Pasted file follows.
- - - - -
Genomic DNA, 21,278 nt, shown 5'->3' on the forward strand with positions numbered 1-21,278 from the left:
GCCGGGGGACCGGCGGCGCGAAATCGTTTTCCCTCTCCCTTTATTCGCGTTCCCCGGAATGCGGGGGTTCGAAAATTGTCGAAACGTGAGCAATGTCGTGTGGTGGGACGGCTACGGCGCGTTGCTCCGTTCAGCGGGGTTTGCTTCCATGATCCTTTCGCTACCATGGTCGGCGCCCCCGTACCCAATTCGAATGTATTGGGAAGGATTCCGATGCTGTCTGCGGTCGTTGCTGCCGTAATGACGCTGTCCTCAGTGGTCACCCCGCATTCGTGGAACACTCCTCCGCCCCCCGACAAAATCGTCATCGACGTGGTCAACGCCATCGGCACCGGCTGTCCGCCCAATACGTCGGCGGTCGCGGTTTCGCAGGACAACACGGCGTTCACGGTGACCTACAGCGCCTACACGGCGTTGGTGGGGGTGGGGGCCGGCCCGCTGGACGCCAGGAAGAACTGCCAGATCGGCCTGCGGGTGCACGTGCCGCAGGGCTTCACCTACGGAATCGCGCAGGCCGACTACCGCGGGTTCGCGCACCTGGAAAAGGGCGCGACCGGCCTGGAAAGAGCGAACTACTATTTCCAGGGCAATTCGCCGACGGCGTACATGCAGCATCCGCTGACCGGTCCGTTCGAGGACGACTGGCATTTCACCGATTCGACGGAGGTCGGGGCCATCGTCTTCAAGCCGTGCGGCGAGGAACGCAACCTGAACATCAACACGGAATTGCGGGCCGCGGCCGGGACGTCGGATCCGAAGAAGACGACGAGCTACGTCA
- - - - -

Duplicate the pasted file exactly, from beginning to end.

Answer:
Genomic DNA, 21,278 nt, shown 5'->3' on the forward strand with positions numbered 1-21,278 from the left:
GCCGGGGGACCGGCGGCGCGAAATCGTTTTCCCTCTCCCTTTATTCGCGTTCCCCGGAATGCGGGGGTTCGAAAATTGTCGAAACGTGAGCAATGTCGTGTGGTGGGACGGCTACGGCGCGTTGCTCCGTTCAGCGGGGTTTGCTTCCATGATCCTTTCGCTACCATGGTCGGCGCCCCCGTACCCAATTCGAATGTATTGGGAAGGATTCCGATGCTGTCTGCGGTCGTTGCTGCCGTAATGACGCTGTCCTCAGTGGTCACCCCGCATTCGTGGAACACTCCTCCGCCCCCCGACAAAATCGTCATCGACGTGGTCAACGCCATCGGCACCGGCTGTCCGCCCAATACGTCGGCGGTCGCGGTTTCGCAGGACAACACGGCGTTCACGGTGACCTACAGCGCCTACACGGCGTTGGTGGGGGTGGGGGCCGGCCCGCTGGACGCCAGGAAGAACTGCCAGATCGGCCTGCGGGTGCACGTGCCGCAGGGCTTCACCTACGGAATCGCGCAGGCCGACTACCGCGGGTTCGCGCACCTGGAAAAGGGCGCGACCGGCCTGGAAAGAGCGAACTACTATTTCCAGGGCAATTCGCCGACGGCGTACATGCAGCATCCGCTGACCGGTCCGTTCGAGGACGACTGGCATTTCACCGATTCGACGGAGGTCGGGGCCATCGTCTTCAAGCCGTGCGGCGAGGAACGCAACCTGAACATCAACACGGAATTGCGGGCCGCGGCCGGGACGTCGGATCCGAAGAAGACGACGAGCTACGTCA